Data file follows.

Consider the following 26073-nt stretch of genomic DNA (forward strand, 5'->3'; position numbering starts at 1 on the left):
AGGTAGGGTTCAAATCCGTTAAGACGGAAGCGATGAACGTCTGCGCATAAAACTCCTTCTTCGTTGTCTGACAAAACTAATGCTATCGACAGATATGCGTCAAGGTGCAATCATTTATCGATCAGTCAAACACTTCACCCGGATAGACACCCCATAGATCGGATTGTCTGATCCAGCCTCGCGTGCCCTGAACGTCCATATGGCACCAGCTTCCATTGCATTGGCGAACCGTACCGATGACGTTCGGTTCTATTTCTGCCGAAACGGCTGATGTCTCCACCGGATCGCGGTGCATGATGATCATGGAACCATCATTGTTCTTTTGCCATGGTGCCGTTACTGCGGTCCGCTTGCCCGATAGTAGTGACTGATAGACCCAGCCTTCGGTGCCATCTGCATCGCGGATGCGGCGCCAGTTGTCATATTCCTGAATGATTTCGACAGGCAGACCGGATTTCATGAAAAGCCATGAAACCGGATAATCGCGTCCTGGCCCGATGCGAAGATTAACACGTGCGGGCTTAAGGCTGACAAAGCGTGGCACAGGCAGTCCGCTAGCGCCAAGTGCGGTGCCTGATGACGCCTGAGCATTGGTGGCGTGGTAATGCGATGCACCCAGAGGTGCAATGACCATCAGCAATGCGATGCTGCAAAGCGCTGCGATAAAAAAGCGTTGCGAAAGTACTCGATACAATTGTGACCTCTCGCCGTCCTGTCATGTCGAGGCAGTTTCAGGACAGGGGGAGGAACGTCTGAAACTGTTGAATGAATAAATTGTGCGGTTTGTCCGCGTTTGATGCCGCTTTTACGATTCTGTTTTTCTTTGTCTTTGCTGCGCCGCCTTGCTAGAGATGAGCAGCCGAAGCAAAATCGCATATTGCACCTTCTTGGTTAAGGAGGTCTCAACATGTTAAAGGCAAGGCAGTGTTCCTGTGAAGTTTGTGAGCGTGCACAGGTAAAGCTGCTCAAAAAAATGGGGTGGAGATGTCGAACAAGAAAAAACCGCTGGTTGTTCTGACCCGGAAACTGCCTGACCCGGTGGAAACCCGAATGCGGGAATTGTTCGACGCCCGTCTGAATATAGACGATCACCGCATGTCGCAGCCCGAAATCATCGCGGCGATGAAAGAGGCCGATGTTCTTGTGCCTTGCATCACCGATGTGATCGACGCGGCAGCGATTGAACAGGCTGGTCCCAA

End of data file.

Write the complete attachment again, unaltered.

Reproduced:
Consider the following 26073-nt stretch of genomic DNA (forward strand, 5'->3'; position numbering starts at 1 on the left):
AGGTAGGGTTCAAATCCGTTAAGACGGAAGCGATGAACGTCTGCGCATAAAACTCCTTCTTCGTTGTCTGACAAAACTAATGCTATCGACAGATATGCGTCAAGGTGCAATCATTTATCGATCAGTCAAACACTTCACCCGGATAGACACCCCATAGATCGGATTGTCTGATCCAGCCTCGCGTGCCCTGAACGTCCATATGGCACCAGCTTCCATTGCATTGGCGAACCGTACCGATGACGTTCGGTTCTATTTCTGCCGAAACGGCTGATGTCTCCACCGGATCGCGGTGCATGATGATCATGGAACCATCATTGTTCTTTTGCCATGGTGCCGTTACTGCGGTCCGCTTGCCCGATAGTAGTGACTGATAGACCCAGCCTTCGGTGCCATCTGCATCGCGGATGCGGCGCCAGTTGTCATATTCCTGAATGATTTCGACAGGCAGACCGGATTTCATGAAAAGCCATGAAACCGGATAATCGCGTCCTGGCCCGATGCGAAGATTAACACGTGCGGGCTTAAGGCTGACAAAGCGTGGCACAGGCAGTCCGCTAGCGCCAAGTGCGGTGCCTGATGACGCCTGAGCATTGGTGGCGTGGTAATGCGATGCACCCAGAGGTGCAATGACCATCAGCAATGCGATGCTGCAAAGCGCTGCGATAAAAAAGCGTTGCGAAAGTACTCGATACAATTGTGACCTCTCGCCGTCCTGTCATGTCGAGGCAGTTTCAGGACAGGGGGAGGAACGTCTGAAACTGTTGAATGAATAAATTGTGCGGTTTGTCCGCGTTTGATGCCGCTTTTACGATTCTGTTTTTCTTTGTCTTTGCTGCGCCGCCTTGCTAGAGATGAGCAGCCGAAGCAAAATCGCATATTGCACCTTCTTGGTTAAGGAGGTCTCAACATGTTAAAGGCAAGGCAGTGTTCCTGTGAAGTTTGTGAGCGTGCACAGGTAAAGCTGCTCAAAAAAATGGGGTGGAGATGTCGAACAAGAAAAAACCGCTGGTTGTTCTGACCCGGAAACTGCCTGACCCGGTGGAAACCCGAATGCGGGAATTGTTCGACGCCCGTCTGAATATAGACGATCACCGCATGTCGCAGCCCGAAATCATCGCGGCGATGAAAGAGGCCGATGTTCTTGTGCCTTGCATCACCGATGTGATCGACGCGGCAGCGATTGAACAGGCTGGTCCCAA